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In this episode of Life Kit, Benét Wilson, an aviation journalist who has written for The Points Guy, MSN and CNN, shares tips on how to cope with the stress of holiday travel. She flies up to 50 times a year, she says — and “I have learned [that] the absolute worst time to travel is during the holidays.”
- Be patient. “Lines are going to be long. TSA is going to be a little crazy. The [airline] might run out of seats. I always tell people to just pack their patience,” says Wilson.
- Brace yourself for high airline ticket prices. “If you’re looking for rock bottom bargains, you’re not going to find those this holiday season,” she says.
For the best prices, buy your airline tickets as early as possible and keep an eye on tickets on Tuesdays and Wednesdays — “that’s when carriers put out new fares,” she adds.
- If your flight gets canceled, reschedule as soon as you find out. “I tell people to make sure they have the airline app on their phone because sometimes you get information on there quicker than the gate agents. Whatever you do, do not stand in the long line. Either use the app [to reschedule your flight] or just call the airline directly,” she says.
- If your flight is overbooked, see what your options are. Airlines will often ask passengers with flexible travel schedules to volunteer to fly at another time. When that happens, says Wilson, airlines may offer travel vouchers and perks. Negotiate for “a first class seat or at least premium economy,” she says. And “ask for food vouchers, access to the airline lounge.”
If you are involuntarily bumped, remember that you have rights. “No. 1, you can get your money back. You do not have to take a voucher — and the [airline must] accommodate you on the next available flight.”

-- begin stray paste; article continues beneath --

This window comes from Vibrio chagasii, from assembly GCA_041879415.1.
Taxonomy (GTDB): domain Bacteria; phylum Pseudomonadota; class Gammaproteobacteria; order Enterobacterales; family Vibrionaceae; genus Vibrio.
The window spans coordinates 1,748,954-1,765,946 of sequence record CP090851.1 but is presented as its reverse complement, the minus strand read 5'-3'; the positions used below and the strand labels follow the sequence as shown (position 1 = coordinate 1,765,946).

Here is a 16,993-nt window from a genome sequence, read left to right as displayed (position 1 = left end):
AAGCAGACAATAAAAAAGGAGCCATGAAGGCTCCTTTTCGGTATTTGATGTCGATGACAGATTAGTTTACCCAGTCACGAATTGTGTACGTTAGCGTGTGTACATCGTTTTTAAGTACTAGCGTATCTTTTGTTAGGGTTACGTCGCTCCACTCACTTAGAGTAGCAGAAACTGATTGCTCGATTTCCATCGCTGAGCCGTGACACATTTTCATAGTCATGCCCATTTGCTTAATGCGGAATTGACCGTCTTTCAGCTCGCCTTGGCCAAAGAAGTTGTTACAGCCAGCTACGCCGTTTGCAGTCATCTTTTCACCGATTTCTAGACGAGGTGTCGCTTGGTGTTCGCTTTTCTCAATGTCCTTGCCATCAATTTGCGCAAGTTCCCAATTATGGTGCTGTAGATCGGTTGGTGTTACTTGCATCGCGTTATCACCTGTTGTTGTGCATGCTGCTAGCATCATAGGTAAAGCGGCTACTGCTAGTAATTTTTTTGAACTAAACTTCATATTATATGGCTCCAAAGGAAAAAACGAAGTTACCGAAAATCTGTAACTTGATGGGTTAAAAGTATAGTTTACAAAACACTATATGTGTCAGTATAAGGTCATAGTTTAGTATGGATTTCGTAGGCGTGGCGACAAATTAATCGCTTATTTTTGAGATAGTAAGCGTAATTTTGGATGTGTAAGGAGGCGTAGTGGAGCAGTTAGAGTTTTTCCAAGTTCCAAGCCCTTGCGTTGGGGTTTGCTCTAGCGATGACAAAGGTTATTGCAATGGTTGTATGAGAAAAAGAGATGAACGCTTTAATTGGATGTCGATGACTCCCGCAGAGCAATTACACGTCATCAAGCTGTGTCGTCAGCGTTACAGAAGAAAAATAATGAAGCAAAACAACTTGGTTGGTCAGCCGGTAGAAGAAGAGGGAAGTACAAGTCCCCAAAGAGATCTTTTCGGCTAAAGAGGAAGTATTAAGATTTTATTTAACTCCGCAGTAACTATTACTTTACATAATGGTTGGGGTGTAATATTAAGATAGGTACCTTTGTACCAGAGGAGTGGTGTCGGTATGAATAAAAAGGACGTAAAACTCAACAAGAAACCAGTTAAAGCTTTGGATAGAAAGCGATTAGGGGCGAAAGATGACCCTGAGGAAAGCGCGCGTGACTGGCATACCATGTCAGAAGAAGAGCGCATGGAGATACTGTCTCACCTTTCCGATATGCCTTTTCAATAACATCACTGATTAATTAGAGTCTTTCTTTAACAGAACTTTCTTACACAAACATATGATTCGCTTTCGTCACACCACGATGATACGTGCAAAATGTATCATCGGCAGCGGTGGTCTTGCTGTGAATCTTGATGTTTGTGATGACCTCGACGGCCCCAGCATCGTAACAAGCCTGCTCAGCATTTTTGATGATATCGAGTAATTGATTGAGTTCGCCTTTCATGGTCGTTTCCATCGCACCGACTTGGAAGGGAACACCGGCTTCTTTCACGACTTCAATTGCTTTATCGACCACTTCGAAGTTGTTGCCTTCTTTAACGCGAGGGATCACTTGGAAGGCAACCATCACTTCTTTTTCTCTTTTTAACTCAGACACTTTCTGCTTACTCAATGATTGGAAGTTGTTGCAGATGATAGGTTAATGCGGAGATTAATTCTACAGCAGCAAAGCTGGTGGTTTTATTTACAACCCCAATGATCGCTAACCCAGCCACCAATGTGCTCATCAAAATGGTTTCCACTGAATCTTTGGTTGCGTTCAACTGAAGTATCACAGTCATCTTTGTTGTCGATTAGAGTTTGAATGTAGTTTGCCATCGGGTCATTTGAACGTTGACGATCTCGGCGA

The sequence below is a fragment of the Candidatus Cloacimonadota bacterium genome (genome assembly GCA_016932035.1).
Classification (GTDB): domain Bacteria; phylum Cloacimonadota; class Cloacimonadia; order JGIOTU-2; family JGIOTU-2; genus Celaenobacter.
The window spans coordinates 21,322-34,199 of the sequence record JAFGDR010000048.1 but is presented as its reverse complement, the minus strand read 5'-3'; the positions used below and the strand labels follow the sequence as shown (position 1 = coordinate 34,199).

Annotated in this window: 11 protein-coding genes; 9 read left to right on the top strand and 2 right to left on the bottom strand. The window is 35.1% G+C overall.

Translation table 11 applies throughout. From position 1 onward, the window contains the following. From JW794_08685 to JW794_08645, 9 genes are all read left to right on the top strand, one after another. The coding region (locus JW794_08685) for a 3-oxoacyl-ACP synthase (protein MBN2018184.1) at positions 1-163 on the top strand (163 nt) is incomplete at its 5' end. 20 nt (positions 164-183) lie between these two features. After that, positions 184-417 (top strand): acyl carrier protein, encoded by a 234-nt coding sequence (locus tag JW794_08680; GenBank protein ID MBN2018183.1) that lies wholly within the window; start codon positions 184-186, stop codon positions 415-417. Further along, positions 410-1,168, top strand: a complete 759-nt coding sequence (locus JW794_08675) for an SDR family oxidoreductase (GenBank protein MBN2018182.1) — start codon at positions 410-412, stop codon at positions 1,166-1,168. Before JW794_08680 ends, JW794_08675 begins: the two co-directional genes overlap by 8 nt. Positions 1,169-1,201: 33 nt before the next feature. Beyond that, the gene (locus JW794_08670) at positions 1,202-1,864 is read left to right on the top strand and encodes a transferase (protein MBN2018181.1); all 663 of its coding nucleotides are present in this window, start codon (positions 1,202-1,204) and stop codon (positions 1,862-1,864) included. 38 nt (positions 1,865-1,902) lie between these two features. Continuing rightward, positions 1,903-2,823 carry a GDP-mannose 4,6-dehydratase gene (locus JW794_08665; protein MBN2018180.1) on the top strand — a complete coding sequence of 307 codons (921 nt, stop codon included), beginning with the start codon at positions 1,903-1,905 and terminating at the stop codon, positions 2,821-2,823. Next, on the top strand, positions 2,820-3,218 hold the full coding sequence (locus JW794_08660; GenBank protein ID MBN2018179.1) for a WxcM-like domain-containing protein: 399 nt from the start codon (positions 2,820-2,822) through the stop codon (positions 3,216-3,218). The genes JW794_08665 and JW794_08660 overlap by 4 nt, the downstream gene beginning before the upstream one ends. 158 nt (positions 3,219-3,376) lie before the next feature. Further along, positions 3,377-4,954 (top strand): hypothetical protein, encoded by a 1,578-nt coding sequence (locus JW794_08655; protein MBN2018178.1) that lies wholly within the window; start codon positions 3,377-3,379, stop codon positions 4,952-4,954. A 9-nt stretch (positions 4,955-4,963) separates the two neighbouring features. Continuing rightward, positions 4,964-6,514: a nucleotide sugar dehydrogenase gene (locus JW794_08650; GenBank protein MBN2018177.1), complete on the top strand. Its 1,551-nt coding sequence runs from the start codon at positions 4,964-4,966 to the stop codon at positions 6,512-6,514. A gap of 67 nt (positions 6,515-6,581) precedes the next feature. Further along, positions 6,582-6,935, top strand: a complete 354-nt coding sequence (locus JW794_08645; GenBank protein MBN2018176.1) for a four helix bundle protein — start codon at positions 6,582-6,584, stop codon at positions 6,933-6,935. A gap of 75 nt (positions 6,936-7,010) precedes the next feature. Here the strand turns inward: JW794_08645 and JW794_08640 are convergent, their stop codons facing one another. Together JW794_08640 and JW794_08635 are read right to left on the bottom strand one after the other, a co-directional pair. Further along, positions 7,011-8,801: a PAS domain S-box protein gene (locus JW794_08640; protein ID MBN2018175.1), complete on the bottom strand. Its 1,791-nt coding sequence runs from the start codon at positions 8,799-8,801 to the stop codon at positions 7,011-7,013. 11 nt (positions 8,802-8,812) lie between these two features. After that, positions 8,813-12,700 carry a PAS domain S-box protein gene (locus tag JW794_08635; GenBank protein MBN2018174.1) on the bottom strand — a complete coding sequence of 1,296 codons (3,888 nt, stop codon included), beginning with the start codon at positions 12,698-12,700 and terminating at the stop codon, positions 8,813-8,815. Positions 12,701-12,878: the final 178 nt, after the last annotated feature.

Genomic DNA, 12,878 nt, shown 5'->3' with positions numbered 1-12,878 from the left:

- Take action as soon as you know you’re going to miss your flight. “Stuff happens,” she says. “If you are in the car and you know you’re going to miss your flight, get on the phone and call the airline while you’re still driving so you can get other accommodations.”
- If your flight gets canceled or delayed, do not yell at the ticket and gate agents. “They don’t control the weather, the mechanics of the plane or the situation. All they can do is try to help you. And when you are nice to them, they are much more likely to help you,” says Wilson. You could also bring candy in your bag to offer them as a thank you.
- Pack essential items to make the journey a bit more pleasant. “I call it my little travel kit,” says Wilson. “I always have my Bose noise-canceling headphones. I take two power chargers. I have my Kindle, I have snacks. Download movies because you never know if the Wi-Fi is going to be on the fritz.” Check out the chart below for more essentials:
More great travel tips from Life Kit
Pack like a pro. We asked three road warriors to share their tips on how to pack light.
Keep the peace when traveling with a group. The stress of traveling and people’s personality differences can make it hard to travel with friends. Here’s how to have a good time while deepening your connections.
Make your trips more meaningful. This episode explores why we leave home, the mystique of getting away from our daily lives and asks: what is travel really for?
Cope with a fear of flying. If getting on airplane makes you anxious, here are 6 ways to distract yourself, deal with your emotions and face your fear.
The audio portion of this episode was produced by Sylvie Douglis. The digital story was edited by Malaka Gharib. We’d love to hear from you. Leave us a voicemail at 202-216-9823, or email us at [email protected].